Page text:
After reading it, I realized that PATINS/Staff as a whole, both past & present, are forward thinkers. No idea is too simple or too outlandish. Never have I heard, “We do it that way because that’s how it’s always been done.” New ideas are met with “Tell me more!” This is a rare quality to find organization-wide and it has led to successful initiatives like the AEMing for Achievement grant.

Forward thinkers don’t rest on their laurels, so what does PATINS have in store for you in the future?

In early April, we’ll be hosting the PATINS Tech Expo 2019 in partnership with IN*SOURCE with vendors and non-profits from around the nation sharing the latest educational tools and support services. Before you talk yourself out of it due to cost or time commitment, there is no cost... and it is only one day off your calendar. Trust me, the resources you gain will help your students ten-fold.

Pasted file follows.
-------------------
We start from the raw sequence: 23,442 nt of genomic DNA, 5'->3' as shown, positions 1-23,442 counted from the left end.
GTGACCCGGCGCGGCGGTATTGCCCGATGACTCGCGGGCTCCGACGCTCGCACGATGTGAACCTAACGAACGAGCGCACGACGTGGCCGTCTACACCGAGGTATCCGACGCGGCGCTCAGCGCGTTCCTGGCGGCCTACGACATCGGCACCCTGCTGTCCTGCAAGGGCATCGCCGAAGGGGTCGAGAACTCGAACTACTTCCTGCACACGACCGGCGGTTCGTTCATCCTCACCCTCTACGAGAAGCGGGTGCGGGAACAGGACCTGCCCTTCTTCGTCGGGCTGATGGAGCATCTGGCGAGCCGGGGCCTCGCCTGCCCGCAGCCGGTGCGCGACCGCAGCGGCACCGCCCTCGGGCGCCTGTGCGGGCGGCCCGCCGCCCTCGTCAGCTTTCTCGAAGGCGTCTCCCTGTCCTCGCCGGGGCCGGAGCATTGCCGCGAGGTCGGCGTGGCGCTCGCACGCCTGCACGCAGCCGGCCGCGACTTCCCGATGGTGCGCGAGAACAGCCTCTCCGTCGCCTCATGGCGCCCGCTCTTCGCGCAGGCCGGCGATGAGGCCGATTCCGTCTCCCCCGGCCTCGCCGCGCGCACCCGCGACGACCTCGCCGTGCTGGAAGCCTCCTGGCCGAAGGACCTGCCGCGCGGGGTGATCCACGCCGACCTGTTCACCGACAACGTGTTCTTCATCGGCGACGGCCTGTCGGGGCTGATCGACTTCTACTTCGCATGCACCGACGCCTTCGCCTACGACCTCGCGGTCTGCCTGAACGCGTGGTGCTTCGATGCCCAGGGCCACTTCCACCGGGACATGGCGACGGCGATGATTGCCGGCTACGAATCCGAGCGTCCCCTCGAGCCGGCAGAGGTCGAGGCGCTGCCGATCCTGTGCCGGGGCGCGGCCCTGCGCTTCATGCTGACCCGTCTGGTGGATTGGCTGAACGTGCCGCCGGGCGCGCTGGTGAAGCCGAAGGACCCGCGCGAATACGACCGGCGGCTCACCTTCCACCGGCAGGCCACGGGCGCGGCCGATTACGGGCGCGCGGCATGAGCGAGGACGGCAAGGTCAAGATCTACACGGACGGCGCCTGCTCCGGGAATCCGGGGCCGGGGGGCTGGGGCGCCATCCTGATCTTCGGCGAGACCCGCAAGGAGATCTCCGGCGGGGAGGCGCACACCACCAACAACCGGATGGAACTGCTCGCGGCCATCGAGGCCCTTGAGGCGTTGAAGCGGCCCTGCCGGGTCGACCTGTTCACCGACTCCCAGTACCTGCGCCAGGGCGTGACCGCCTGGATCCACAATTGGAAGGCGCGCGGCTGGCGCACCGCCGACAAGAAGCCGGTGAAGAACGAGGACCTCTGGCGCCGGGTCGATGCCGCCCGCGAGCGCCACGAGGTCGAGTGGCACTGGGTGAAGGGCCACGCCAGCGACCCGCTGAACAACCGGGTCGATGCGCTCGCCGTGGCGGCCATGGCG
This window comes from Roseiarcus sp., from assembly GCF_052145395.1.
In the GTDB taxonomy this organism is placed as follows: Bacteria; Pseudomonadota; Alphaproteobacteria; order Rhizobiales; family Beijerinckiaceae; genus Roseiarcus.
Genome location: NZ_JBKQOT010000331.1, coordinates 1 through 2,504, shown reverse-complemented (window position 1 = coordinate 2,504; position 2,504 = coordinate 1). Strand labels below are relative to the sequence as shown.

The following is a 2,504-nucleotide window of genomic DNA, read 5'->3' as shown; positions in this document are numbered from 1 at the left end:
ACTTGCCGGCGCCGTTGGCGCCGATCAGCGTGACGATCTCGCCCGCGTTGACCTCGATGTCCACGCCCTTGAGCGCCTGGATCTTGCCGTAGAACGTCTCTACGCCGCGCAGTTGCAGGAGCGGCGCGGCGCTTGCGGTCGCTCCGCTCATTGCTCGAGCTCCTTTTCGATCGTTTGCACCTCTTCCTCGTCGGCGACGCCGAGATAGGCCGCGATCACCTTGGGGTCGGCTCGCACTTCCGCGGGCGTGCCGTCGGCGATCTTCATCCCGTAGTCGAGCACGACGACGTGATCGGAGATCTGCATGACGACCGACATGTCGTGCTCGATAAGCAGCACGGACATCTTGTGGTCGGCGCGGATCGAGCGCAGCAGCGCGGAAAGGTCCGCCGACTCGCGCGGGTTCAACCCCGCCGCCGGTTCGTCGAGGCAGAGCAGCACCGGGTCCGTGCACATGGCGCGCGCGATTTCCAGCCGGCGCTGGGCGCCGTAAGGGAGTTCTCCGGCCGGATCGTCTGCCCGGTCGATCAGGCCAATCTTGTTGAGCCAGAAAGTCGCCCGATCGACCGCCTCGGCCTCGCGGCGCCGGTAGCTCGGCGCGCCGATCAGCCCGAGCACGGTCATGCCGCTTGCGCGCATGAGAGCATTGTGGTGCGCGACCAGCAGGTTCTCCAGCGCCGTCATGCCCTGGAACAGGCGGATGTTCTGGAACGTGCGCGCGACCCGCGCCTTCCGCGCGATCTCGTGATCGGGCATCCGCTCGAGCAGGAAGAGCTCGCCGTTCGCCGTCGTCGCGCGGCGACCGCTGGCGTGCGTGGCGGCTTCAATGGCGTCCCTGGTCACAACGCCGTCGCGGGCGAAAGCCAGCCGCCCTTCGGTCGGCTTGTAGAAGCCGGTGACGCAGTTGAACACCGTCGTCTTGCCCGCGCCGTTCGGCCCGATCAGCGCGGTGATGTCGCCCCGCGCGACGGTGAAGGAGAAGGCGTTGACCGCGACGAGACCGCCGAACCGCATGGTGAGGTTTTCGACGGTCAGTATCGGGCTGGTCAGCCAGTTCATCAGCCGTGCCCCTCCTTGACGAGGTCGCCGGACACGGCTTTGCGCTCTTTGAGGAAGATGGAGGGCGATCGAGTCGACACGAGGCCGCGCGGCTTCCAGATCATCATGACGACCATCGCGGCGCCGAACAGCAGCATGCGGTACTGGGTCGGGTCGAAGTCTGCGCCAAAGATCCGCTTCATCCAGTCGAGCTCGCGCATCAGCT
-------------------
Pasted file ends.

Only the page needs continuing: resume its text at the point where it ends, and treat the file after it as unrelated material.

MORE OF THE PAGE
Furthermore, we’ll be releasing videos like Success Stories featuring students and surprising dedicated educators with Starfish Awards. Maybe you’ll recognize some of these fellow Hoosiers!

Did you see we added a new Extended Chat option for #PatinsIcam Twitter Chat? If you can’t meet us at 8:30 PM EST on Tuesdays, now you have the rest of the week to join the conversation.

As always our Specialists & ICAM staff members are updating their trainings to include topics important to stakeholders and our Lending Library is consistently updated with the latest and greatest tools for you to borrow.

Signing up for our monthly eNewsletter is the easiest way to stay up to date with everything new at PATINS.

Now, I ask you to reflect. How have our services shaped your district, school, students, or even you over the years? What do you hope to see from PATINS in the future? Comment to let us know. :)

PATINS/ICAM staff picture 2018.